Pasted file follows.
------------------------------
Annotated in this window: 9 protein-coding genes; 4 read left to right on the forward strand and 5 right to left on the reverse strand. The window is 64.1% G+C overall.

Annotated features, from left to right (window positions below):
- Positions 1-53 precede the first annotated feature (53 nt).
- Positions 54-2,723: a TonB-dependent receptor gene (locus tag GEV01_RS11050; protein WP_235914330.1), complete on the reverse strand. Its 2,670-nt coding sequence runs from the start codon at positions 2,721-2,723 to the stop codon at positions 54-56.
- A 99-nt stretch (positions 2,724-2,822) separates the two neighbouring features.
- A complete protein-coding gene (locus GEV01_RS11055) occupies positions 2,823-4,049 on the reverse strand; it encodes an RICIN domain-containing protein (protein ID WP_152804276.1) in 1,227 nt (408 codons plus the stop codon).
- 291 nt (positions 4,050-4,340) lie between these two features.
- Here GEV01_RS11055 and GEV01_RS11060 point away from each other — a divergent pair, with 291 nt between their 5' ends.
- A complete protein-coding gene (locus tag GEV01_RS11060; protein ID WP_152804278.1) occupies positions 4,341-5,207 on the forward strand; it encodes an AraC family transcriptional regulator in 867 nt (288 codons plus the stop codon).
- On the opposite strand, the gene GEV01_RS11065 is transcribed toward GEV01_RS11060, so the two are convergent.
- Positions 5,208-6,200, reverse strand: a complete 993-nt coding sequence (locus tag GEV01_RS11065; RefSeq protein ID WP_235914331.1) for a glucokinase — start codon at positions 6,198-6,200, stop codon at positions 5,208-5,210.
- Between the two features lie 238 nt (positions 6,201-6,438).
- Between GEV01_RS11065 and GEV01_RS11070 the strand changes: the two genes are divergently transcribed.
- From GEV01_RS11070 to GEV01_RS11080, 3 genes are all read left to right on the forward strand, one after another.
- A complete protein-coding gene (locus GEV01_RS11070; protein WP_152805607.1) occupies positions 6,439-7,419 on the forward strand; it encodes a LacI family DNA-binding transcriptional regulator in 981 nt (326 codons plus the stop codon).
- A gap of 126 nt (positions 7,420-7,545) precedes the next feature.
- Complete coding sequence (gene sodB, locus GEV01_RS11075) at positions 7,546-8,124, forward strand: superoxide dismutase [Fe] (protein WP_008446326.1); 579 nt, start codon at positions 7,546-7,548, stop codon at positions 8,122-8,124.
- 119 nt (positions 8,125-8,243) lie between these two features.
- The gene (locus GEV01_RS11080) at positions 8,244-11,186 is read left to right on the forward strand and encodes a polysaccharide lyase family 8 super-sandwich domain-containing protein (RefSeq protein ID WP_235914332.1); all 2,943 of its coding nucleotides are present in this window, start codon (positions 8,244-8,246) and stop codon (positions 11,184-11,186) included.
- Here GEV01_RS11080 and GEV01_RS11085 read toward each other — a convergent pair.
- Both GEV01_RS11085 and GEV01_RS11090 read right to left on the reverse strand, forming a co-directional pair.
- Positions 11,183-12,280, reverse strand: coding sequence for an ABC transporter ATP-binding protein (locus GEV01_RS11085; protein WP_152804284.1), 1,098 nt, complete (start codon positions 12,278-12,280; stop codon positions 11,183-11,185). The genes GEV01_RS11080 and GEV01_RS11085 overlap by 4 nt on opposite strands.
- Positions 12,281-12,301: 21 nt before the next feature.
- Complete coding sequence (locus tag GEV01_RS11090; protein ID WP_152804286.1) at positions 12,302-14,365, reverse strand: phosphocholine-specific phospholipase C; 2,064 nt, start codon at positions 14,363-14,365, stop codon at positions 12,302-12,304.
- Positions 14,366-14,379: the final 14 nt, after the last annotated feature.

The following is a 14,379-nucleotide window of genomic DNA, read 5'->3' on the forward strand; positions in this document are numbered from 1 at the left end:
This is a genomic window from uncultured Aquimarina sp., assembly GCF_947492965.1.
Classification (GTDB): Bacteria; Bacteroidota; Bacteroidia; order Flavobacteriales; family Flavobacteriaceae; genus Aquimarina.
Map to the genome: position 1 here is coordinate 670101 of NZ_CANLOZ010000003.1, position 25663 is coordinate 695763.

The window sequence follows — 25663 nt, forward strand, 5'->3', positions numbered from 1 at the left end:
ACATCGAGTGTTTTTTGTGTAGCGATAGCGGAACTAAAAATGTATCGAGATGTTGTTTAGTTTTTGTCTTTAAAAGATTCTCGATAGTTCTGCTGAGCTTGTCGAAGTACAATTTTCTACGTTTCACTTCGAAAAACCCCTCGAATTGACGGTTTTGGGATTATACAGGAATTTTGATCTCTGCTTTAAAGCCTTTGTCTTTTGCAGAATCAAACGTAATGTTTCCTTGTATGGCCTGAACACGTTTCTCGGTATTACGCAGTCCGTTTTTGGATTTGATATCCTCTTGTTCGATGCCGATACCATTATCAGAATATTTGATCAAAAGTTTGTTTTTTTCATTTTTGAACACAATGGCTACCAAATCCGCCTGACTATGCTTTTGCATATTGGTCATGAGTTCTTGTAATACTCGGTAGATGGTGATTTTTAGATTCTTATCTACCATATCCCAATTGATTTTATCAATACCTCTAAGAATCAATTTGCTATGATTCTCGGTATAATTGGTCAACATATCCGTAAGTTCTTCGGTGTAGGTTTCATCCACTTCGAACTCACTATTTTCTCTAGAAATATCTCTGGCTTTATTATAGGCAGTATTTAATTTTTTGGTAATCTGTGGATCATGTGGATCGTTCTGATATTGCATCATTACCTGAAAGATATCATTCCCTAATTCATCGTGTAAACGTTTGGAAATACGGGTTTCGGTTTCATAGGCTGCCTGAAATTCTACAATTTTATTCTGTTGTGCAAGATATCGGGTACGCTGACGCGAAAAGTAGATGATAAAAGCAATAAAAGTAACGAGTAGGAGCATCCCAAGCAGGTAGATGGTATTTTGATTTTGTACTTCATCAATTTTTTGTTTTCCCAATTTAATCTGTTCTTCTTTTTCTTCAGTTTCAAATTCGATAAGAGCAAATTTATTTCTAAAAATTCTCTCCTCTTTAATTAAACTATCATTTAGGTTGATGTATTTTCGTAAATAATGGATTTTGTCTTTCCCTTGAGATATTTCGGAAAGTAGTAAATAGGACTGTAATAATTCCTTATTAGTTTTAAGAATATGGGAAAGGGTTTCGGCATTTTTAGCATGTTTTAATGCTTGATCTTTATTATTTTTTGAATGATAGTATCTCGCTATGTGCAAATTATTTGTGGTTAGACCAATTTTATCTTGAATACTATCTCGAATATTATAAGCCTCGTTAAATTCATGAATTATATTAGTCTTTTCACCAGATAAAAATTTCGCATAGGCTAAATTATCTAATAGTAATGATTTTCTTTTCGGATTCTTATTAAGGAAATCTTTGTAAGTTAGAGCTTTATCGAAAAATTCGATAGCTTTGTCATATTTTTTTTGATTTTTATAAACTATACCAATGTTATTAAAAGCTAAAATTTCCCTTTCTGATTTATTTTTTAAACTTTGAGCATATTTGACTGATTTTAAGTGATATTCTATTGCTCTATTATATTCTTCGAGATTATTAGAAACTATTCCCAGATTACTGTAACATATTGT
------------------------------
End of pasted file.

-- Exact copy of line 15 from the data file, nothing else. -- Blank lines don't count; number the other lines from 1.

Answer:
- A complete protein-coding gene (locus GEV01_RS11070; protein WP_152805607.1) occupies positions 6,439-7,419 on the forward strand; it encodes a LacI family DNA-binding transcriptional regulator in 981 nt (326 codons plus the stop codon).